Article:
Well, I did the best I could -and had patience for; this will have to suffice.

I also attached the mounting points for the anti-HEAT sideskirts. Many tanks were not equipped with it, but since they are there, I might as well use them. I started with the middle section on the left side, as it has a special shape (due to the exhaust port), and used it as a reference point for the rest. The back unit is shorter than it should be, and the front overhangs a bit; somewhat annoying but easy to solve with a blade. (I simply fitted the cut off piece from the front to the back.) I’ll leave the side-skirts off for the time being; they will be attached once the main color is applied.

Tamiya wants you to make your own towing cables; it certainly makes more sense than MiniArt’s optimistic approach of prividing them as straight plastic parts. I normally use picture hanging wires for this role; it’s very life-like, and behaves like cable.

I snapped a couple of photos using my phone (hence the quality), and called it finished.



So this is where I am right now. The tank needs a base coat, and then painting can commence.

Keep tuned in…

Tamiya T-55A and the whole nine yards part 3.

Please find the first and second part here.

And the build goes on…


After some finishing touches to the interior, I closed the turret down. It really bothers me that I could not find a good reference for the AM version; I suspect there are a lot of screens and other digital equipment added to the standards layout.  Regardless now it looks like I’m making progress: the tank looks like a tank now. (With no gun barrel in this case.) One real complaint I have about the CMK set is that it provides no ammunition.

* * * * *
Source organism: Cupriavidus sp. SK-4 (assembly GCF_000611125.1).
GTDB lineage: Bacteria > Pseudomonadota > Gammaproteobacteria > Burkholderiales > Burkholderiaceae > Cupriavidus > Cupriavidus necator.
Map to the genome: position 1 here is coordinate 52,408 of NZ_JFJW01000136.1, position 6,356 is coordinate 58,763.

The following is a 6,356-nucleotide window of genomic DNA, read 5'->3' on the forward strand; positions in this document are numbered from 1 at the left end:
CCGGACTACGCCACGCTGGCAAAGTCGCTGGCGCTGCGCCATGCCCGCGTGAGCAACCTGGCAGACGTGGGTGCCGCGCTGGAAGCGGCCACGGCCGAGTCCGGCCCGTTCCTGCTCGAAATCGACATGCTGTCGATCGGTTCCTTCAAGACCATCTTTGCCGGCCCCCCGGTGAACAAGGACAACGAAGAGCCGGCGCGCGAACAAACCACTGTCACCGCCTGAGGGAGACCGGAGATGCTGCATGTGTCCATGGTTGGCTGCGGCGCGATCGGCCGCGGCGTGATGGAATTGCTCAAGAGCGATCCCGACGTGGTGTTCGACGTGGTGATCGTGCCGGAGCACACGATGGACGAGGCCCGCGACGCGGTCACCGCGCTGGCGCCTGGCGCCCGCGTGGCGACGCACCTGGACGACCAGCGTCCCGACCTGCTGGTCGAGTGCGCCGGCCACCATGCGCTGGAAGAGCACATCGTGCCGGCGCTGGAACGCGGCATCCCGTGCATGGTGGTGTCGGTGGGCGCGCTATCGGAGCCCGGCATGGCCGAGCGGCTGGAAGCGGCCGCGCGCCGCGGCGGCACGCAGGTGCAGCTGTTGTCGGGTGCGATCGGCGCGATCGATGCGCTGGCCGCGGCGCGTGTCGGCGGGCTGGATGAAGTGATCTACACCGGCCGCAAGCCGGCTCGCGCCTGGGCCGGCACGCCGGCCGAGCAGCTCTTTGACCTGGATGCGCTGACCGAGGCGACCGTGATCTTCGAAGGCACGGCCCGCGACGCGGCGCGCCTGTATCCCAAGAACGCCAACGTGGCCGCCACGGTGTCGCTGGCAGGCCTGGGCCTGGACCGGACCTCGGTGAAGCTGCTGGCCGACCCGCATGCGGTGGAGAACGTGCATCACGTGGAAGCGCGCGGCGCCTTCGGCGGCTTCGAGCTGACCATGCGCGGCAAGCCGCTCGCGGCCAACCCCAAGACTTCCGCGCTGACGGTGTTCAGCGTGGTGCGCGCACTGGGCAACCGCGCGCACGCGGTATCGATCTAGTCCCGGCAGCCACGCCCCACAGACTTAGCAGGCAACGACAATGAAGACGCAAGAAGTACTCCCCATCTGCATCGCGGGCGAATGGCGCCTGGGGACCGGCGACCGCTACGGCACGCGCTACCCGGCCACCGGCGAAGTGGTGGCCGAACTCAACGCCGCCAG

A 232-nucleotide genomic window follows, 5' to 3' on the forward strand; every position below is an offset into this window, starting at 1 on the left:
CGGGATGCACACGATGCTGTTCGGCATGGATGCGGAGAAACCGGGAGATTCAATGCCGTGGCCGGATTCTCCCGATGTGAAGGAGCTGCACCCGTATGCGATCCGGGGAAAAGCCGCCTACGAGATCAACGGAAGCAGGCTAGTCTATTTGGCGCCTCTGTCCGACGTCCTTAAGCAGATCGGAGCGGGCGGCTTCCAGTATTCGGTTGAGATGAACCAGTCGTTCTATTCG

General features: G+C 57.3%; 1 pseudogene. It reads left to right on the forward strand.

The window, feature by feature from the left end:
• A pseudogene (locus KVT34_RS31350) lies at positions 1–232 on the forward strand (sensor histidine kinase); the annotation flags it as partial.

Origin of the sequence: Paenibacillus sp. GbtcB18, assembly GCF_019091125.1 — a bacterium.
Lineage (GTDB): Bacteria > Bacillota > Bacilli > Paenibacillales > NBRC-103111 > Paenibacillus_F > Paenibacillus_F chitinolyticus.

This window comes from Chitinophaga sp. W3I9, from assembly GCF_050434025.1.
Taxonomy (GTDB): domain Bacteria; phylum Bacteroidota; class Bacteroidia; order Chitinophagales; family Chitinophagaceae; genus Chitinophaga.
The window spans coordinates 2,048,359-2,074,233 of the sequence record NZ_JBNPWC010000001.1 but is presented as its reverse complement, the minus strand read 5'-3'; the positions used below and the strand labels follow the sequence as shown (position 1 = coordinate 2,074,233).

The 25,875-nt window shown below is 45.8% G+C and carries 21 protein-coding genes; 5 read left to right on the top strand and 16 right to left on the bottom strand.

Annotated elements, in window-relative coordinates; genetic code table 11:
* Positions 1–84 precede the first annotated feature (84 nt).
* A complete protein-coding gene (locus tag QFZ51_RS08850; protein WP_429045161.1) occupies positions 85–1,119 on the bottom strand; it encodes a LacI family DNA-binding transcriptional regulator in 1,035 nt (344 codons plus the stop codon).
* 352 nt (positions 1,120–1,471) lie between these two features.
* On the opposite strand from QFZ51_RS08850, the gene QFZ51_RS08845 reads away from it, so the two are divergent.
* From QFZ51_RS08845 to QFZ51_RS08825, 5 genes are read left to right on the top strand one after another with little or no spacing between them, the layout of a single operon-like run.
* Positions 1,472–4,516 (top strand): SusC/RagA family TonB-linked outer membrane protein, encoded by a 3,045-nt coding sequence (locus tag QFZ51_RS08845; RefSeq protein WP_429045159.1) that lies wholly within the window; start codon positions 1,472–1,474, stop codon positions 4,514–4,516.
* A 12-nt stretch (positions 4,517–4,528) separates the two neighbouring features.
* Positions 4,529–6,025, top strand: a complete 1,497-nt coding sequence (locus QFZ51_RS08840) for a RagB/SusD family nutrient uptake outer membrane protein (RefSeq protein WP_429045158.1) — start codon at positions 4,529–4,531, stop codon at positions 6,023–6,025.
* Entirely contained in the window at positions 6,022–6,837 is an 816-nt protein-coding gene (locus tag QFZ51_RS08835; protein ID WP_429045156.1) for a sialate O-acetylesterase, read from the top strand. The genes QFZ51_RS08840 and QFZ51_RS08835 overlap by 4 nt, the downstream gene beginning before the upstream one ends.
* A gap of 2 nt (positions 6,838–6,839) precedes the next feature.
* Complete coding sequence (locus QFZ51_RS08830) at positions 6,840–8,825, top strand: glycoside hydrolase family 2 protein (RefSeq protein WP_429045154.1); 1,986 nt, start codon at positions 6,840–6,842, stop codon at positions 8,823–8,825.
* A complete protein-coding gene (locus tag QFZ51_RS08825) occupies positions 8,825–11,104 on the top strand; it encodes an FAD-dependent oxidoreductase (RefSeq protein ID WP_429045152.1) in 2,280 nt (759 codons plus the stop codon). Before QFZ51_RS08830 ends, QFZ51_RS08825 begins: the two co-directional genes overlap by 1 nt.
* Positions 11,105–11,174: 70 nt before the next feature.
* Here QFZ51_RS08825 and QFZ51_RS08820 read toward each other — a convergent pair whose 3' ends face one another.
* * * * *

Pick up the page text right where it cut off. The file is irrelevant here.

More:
I’ve removed the external fuel tanks and reattached them with green stuff, as they did not sit level before. Now they look good. I will do the fuel lines a bit later on; I will use Legend’s photos as reference. (It feels somewhat like cheating, but there you go.)


I’ve added the Eduart engine deck grilles; they really do make the model stand out. It is kind of a shame to cover all that nice, shiny brass with paint.

The road wheels were also installed. Over the years, and through the long way this model travelled with me, the poly caps somehow went missing; this made installing the wheels somewhat of a challenge. I overstepped the problems simply by sticking a small amount of green stuff into the cavity where the poly caps should have gone, and glued the wheels in place; once the green stuff set, the wheels were absolutely solidly fixed in place. As I mentioned in part 2 I’m using a Trumpeter individual track set; since the AM version had at least three different types of tracks mounted over the year I’m not too fussed about the exact type. (And now I can look forward to a tornado of incoming angry comments.)

Problems with the Miniarm set

Building the Miniarm conversion I found it out to my great annoyance that the photo of the set on the box (and the advertisement) may contain a resin machine gun, but the set itself does not contain it. After reading the fine print I now understand that this photo shows of several sets on one model, but I find the inclusion of them on the cover quite misleading. (Kind of like the Armory T-72 conversion’s case where the armored shield was not included with the set.)

I guess I’ll stick to the original Tamiya gun (which is not half bad, actually); there is no way in hell I’ll buy another set for this build. It’s getting a bit expensive, even without Fruil tracks. (I’m using someone’s unused Trumpeter individual tracklinks.)